Former director-general of the World Health Organization, Margaret Chan, has explicitly acknowledged that action on NCDs challenges the business interests of Big Tobacco, Big Food, Big Soda and Big Alcohol. She highlighted that these industries have a wealth of tactics to influence policy, including

“front groups, lobbies, promises of self-regulation, lawsuits, and industry-funded research that confuses the evidence and keeps the public in doubt … contributions to worthy causes that cast these industries as respectable corporate citizens in the eyes of politicians and the public [and] arguments that place the responsibility for harm to health on individuals, and portray government actions as interference in personal liberties and free choice.” 

2. Learning from experience

EPHA did campaign actively on TTIP. In addition to our own advocacy experience, much can be learned from the comprehensive analysis of the TTIP negotiations, undertaken by Prof. Dr. Ferdi De Ville and Dr Gabriel Siles-Brugge. Their insightful account carefully documents the frames used by both advocates of, and opponents to, TTIP, demonstrating how these influenced the debate surrounding the negotiations and the actions of those involved. They highlight the importance of adopting a cohesive agenda across the diverse array of non-governmental organisations (NGOs) which sought to expose the negative elements of the proposed deal and its wider social impacts. By re-framing the debate, grounding their objections on values and principles, civil society advocates provided a relatively cohesive critique of the elements of the agreement causing concern, namely, the inclusion of the investor-state dispute settlement (ISDS), regulatory cooperation and transparency, seeking to reject, or at least achieve a radical re-evaluation of, the agreement’s aims, and offering suggestions as to how they could be improved. While, these efforts are seen as having influenced the content of the negotiations as they evolved, and led to a major step change in the transparency in which they were (and continue to be) conducted, they could have potentially been more impactful. Namely, the TTIP example demonstrates the need to protect advocacy frames and desired outcomes formulated as part of a campaign, owning them throughout the journey of bringing about change, and ensuring they are not distorted or diluted along the way.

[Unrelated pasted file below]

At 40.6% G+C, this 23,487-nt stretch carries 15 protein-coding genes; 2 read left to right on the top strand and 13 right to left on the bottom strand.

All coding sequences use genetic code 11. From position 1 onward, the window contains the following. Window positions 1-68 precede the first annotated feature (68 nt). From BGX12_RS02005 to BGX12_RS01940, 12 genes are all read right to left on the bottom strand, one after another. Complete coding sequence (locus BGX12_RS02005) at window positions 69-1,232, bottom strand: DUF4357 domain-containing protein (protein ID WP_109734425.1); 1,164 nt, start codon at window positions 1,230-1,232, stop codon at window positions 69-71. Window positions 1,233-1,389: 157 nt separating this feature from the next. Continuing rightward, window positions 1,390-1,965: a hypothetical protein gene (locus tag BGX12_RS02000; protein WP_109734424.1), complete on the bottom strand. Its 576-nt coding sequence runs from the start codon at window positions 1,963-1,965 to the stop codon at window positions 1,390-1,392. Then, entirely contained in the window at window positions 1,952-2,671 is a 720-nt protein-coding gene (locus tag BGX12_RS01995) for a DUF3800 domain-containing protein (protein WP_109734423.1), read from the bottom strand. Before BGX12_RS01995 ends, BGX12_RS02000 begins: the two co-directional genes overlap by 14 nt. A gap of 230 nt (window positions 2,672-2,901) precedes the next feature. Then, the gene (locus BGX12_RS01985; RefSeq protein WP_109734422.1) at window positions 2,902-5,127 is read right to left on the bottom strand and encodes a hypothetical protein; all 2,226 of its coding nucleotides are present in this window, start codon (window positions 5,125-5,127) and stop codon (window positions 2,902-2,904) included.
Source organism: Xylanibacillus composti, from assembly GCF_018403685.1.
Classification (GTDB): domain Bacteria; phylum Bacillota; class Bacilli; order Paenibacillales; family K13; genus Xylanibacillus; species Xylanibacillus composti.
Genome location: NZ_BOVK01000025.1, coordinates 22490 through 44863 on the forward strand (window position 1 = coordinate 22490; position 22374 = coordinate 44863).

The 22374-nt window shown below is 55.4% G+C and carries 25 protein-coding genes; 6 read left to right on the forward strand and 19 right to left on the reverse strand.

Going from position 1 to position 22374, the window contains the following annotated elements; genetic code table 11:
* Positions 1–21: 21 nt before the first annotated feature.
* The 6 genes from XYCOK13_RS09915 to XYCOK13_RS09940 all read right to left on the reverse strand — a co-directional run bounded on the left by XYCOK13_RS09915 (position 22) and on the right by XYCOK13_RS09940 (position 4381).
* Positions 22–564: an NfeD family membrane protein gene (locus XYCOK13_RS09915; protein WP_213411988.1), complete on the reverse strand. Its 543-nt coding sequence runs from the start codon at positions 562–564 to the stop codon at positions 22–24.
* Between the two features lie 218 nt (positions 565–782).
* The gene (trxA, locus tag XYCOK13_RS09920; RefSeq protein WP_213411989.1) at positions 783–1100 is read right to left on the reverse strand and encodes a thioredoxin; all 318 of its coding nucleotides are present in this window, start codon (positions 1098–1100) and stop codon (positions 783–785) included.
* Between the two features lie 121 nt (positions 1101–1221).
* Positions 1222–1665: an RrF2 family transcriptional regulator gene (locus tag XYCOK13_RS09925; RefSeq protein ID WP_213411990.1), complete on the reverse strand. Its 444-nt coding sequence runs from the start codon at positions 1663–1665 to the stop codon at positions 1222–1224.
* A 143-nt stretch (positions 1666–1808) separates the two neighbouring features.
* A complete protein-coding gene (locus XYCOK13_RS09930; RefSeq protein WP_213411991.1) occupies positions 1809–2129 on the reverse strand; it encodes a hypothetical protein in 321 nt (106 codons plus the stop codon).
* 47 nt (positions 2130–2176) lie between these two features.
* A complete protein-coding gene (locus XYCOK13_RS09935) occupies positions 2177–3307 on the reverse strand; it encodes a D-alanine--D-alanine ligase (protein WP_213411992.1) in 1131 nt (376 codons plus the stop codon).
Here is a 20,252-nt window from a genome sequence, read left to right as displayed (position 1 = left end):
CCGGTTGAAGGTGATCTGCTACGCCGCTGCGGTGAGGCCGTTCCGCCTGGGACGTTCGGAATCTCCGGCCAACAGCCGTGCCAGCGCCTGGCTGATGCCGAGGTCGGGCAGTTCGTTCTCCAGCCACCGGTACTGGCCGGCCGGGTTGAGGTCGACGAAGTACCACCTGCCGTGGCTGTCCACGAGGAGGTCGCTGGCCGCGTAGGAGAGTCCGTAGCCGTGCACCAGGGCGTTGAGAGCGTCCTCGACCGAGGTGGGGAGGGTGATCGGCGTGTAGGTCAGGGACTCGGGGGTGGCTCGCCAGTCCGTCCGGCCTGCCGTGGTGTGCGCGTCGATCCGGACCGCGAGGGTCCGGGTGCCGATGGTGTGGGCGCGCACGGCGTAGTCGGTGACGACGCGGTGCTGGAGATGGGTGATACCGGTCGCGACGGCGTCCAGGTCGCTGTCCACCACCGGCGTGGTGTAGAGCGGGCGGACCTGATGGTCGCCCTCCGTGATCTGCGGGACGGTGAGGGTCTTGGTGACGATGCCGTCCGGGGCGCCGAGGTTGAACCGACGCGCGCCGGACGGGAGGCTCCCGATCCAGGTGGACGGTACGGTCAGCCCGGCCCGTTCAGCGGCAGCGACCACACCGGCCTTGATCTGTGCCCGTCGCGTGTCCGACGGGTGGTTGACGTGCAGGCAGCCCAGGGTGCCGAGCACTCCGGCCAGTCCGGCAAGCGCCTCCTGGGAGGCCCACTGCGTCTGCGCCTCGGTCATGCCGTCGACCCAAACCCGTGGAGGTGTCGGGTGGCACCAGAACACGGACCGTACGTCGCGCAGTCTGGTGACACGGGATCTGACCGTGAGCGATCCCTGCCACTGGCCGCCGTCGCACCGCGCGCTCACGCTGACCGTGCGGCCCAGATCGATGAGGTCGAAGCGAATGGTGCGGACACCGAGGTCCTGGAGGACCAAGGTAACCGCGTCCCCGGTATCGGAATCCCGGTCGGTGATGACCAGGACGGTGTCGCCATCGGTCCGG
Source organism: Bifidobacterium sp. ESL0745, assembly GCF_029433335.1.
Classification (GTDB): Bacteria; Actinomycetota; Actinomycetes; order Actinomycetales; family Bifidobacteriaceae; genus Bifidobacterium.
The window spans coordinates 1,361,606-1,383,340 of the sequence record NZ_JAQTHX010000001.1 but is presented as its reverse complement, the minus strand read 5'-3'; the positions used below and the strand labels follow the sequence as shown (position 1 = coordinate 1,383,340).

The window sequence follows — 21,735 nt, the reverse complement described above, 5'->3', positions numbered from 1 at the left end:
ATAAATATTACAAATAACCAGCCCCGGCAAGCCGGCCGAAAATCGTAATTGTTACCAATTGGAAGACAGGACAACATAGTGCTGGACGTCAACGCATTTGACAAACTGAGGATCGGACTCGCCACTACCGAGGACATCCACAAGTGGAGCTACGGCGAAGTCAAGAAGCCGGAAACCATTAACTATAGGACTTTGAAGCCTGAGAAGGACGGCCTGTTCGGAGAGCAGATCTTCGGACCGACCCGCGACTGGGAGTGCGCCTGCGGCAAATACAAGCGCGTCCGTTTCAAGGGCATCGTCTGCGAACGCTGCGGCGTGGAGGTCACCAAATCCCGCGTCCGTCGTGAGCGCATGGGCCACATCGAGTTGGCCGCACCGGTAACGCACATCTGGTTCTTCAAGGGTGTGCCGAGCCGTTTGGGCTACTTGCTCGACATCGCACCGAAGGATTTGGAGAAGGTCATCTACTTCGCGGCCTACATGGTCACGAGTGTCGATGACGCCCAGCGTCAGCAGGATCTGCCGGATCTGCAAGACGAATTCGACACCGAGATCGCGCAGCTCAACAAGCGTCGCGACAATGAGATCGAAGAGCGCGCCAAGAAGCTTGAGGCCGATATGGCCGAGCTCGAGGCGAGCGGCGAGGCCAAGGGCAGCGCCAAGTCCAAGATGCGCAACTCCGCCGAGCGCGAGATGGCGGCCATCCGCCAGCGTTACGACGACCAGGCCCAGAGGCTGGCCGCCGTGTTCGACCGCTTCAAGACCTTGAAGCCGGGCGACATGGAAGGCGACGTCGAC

3. Public health, international trade and law

In their recent study on the interplay between international efforts to regulate trans-fats and international trade and law, Dr Andrea Parziale and Prof. Gorik Ooms highlight the importance of widespread efforts by advocacy groups, e.g. in the case of tobacco control, in establishing a public health approach to certain issues as a global norm. They describe the potential public health benefits that can be gained from advocating via global efforts, in the form of international treaties against the use of trans-fats, as opposed to supporting the lobbying activities of powerful countries who may stand to gain from smaller economies adopting higher standards, with public health benefit being only a potential by-product. The former approach supports participatory negotiation that involves the global community and ensures procedural fairness.

Seizing the moment

How then can public health actors seize the moment, and contribute to creating a global trade system that benefits everyone? A strong start – partnering the important lessons learnt from these insightful examples with the other public health skills valuable to the trade advocacy agenda, including influencing and negotiating, framing, multi-stakeholder working, and bridging of disciplinary silos.

Zoltán Massay-Kosubek

Policy Manager for Health Policy Coherence

May van Schalkwyk

Public Health Doctor